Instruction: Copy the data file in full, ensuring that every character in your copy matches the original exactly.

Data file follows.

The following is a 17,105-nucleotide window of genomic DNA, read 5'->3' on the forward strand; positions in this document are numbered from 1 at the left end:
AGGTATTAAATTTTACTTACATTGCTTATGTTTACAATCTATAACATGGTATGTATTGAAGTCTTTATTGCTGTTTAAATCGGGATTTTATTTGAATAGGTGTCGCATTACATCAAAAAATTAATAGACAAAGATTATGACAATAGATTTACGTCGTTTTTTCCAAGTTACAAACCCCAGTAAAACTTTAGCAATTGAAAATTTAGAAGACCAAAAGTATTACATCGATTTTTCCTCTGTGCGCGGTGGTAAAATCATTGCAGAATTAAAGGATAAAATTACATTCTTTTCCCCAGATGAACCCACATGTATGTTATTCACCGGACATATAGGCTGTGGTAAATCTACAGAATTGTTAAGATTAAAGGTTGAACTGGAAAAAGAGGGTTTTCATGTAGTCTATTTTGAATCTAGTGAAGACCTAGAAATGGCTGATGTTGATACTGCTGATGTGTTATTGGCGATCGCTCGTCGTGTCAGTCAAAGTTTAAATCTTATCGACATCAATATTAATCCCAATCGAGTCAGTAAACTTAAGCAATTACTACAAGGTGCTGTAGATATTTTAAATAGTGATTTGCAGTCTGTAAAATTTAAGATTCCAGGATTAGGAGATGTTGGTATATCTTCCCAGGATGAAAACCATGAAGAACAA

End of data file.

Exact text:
The following is a 17,105-nucleotide window of genomic DNA, read 5'->3' on the forward strand; positions in this document are numbered from 1 at the left end:
AGGTATTAAATTTTACTTACATTGCTTATGTTTACAATCTATAACATGGTATGTATTGAAGTCTTTATTGCTGTTTAAATCGGGATTTTATTTGAATAGGTGTCGCATTACATCAAAAAATTAATAGACAAAGATTATGACAATAGATTTACGTCGTTTTTTCCAAGTTACAAACCCCAGTAAAACTTTAGCAATTGAAAATTTAGAAGACCAAAAGTATTACATCGATTTTTCCTCTGTGCGCGGTGGTAAAATCATTGCAGAATTAAAGGATAAAATTACATTCTTTTCCCCAGATGAACCCACATGTATGTTATTCACCGGACATATAGGCTGTGGTAAATCTACAGAATTGTTAAGATTAAAGGTTGAACTGGAAAAAGAGGGTTTTCATGTAGTCTATTTTGAATCTAGTGAAGACCTAGAAATGGCTGATGTTGATACTGCTGATGTGTTATTGGCGATCGCTCGTCGTGTCAGTCAAAGTTTAAATCTTATCGACATCAATATTAATCCCAATCGAGTCAGTAAACTTAAGCAATTACTACAAGGTGCTGTAGATATTTTAAATAGTGATTTGCAGTCTGTAAAATTTAAGATTCCAGGATTAGGAGATGTTGGTATATCTTCCCAGGATGAAAACCATGAAGAACAA